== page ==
Despite serious opposition from the islands private bankers, who even
appealed to the Privy Council, the highest court in the land, AND LOST,
the States, the islands Parliament, revived an ancient privilege they had
used for generations before, they created and issued their own money,
interest free, which they knew would be circulated from contractor to
suppliers to workpeople to tradesmen, and in time paid back to the
treasury as taxation.
In the case of a major building project, the St.Peter Port market hall,
this capital cost was redeemed from rents charged. As there was no
interest the time taken was something like five years.
To a Twenty first century banker all this is anathema of course. Just as
it was to Sydney Webb at the beginning of the Twentieth.
Obfuscation from them is to be expected. Their stock in trade is Debt. The
islands have traditionally dealt in Credit :-)))
I have not seen it noted before in these repeating discussions of the Guernsey case, but Ken's statement below describes it as an application of the State Theory of Money.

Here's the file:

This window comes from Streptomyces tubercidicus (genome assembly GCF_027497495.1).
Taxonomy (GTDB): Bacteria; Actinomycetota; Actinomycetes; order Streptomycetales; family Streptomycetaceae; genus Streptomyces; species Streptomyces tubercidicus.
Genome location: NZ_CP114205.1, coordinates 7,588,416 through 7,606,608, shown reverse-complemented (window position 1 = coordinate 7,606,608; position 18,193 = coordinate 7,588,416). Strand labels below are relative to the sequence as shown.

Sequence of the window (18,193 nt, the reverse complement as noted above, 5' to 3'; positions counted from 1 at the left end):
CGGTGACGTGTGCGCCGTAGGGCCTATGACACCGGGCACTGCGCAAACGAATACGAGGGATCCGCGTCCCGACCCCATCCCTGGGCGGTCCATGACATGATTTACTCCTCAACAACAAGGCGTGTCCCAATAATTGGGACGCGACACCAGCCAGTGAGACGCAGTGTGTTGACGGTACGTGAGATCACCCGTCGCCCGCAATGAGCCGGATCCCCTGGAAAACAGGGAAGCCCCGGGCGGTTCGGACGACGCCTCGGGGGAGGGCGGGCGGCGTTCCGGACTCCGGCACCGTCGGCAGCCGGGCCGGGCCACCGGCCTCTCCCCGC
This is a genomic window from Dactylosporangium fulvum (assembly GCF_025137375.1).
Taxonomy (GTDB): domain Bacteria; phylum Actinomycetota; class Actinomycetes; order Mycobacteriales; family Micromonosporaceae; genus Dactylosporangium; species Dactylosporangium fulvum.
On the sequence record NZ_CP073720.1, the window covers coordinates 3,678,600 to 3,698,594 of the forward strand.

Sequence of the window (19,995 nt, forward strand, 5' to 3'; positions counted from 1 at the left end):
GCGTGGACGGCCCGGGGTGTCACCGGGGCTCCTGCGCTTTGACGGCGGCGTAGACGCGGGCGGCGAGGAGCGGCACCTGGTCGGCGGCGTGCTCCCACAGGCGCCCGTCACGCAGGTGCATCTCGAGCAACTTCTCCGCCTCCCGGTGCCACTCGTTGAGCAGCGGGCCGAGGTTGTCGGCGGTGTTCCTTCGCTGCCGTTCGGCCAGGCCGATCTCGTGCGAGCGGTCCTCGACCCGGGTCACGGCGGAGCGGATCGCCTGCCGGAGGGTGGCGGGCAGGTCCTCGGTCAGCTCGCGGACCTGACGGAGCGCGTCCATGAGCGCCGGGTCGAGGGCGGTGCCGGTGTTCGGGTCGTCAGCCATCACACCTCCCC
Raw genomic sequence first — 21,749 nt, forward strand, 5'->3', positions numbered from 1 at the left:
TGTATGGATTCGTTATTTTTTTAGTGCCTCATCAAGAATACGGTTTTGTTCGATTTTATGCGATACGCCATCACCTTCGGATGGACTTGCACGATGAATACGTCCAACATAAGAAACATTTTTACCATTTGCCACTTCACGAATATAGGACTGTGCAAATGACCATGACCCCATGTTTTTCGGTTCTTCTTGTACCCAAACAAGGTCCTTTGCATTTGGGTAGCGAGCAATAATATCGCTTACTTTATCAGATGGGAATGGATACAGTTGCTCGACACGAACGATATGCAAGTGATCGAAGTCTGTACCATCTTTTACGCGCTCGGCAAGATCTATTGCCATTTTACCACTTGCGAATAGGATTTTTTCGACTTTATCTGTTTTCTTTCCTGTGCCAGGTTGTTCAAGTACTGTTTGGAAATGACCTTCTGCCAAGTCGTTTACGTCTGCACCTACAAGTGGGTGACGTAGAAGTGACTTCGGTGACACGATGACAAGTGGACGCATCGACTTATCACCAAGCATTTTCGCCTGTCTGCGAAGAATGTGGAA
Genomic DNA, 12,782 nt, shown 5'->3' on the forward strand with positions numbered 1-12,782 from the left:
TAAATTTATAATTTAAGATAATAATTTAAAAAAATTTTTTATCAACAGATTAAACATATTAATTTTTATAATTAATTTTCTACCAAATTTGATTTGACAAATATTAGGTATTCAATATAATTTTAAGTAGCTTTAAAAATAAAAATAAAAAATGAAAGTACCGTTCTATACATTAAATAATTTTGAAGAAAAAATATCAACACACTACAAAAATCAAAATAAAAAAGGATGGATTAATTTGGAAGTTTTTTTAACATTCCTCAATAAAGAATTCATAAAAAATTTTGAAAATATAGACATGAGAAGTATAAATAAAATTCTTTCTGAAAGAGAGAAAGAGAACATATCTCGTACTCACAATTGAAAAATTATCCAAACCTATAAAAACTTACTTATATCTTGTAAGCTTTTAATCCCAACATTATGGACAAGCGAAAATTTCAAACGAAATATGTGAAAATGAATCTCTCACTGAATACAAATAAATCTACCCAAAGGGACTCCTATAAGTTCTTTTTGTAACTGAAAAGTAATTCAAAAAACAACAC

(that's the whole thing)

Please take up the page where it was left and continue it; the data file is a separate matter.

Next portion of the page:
QUOTE they [the States] created and issued their own money, interest free, which they knew would be circulated from contractor to suppliers to workpeople to tradesmen, and in time paid back to the treasury as taxation. END
In other words, money is "that which is necessary to pay taxes" in the phrase of Randall Wray.
Ken, the classic text on this is said to be Georg. F. Knapp, published in German in 1905 and translated to English in 1924 (according to N. Angell's book, The Story of Money). I don't have access to my copy of Knapp at this location, but Zarlenga provides a couple of quotes in his recent book, The Lost Science of Money: "Money is a creature of the law. A theory of money must therefore deal with legal history." The key to the performance of money as legal tender is its acceptability for payment of taxes. "Our test, that the money is accepted in payments made to the States [sic] offices."
In Norman Angell's account of the Guernsey Market House (I do not have the Grubiak book), the technique was to issue notes for paying workers and buying materials. Then, those who used the house would be required to pay their rents or fees in those notes.
That feature, of being acceptable for payments to the State (i.e. payment of taxes) is said to be the central feature of the State Theory of Money in expositions by contemporary proponents such as Geoffrey Ingham (The Nature of Money)...